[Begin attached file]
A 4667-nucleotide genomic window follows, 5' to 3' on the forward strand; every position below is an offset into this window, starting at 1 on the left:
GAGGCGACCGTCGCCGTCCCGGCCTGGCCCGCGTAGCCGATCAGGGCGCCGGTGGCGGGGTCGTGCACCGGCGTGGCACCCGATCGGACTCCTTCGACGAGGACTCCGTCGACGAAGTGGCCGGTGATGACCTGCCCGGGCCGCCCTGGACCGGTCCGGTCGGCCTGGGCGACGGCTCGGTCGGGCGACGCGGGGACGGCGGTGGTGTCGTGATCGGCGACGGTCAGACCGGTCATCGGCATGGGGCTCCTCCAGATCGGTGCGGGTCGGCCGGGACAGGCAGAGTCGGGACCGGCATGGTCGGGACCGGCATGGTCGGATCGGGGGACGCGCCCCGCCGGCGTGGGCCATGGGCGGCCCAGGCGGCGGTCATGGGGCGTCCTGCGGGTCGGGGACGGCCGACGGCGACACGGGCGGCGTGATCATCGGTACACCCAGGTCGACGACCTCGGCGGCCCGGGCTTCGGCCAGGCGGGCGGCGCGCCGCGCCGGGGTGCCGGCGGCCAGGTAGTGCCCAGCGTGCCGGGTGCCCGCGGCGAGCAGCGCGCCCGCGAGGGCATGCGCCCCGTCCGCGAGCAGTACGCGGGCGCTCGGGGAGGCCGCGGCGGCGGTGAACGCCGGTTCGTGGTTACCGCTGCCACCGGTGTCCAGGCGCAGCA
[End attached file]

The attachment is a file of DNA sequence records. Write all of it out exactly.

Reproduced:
A 4667-nucleotide genomic window follows, 5' to 3' on the forward strand; every position below is an offset into this window, starting at 1 on the left:
GAGGCGACCGTCGCCGTCCCGGCCTGGCCCGCGTAGCCGATCAGGGCGCCGGTGGCGGGGTCGTGCACCGGCGTGGCACCCGATCGGACTCCTTCGACGAGGACTCCGTCGACGAAGTGGCCGGTGATGACCTGCCCGGGCCGCCCTGGACCGGTCCGGTCGGCCTGGGCGACGGCTCGGTCGGGCGACGCGGGGACGGCGGTGGTGTCGTGATCGGCGACGGTCAGACCGGTCATCGGCATGGGGCTCCTCCAGATCGGTGCGGGTCGGCCGGGACAGGCAGAGTCGGGACCGGCATGGTCGGGACCGGCATGGTCGGATCGGGGGACGCGCCCCGCCGGCGTGGGCCATGGGCGGCCCAGGCGGCGGTCATGGGGCGTCCTGCGGGTCGGGGACGGCCGACGGCGACACGGGCGGCGTGATCATCGGTACACCCAGGTCGACGACCTCGGCGGCCCGGGCTTCGGCCAGGCGGGCGGCGCGCCGCGCCGGGGTGCCGGCGGCCAGGTAGTGCCCAGCGTGCCGGGTGCCCGCGGCGAGCAGCGCGCCCGCGAGGGCATGCGCCCCGTCCGCGAGCAGTACGCGGGCGCTCGGGGAGGCCGCGGCGGCGGTGAACGCCGGTTCGTGGTTACCGCTGCCACCGGTGTCCAGGCGCAGCA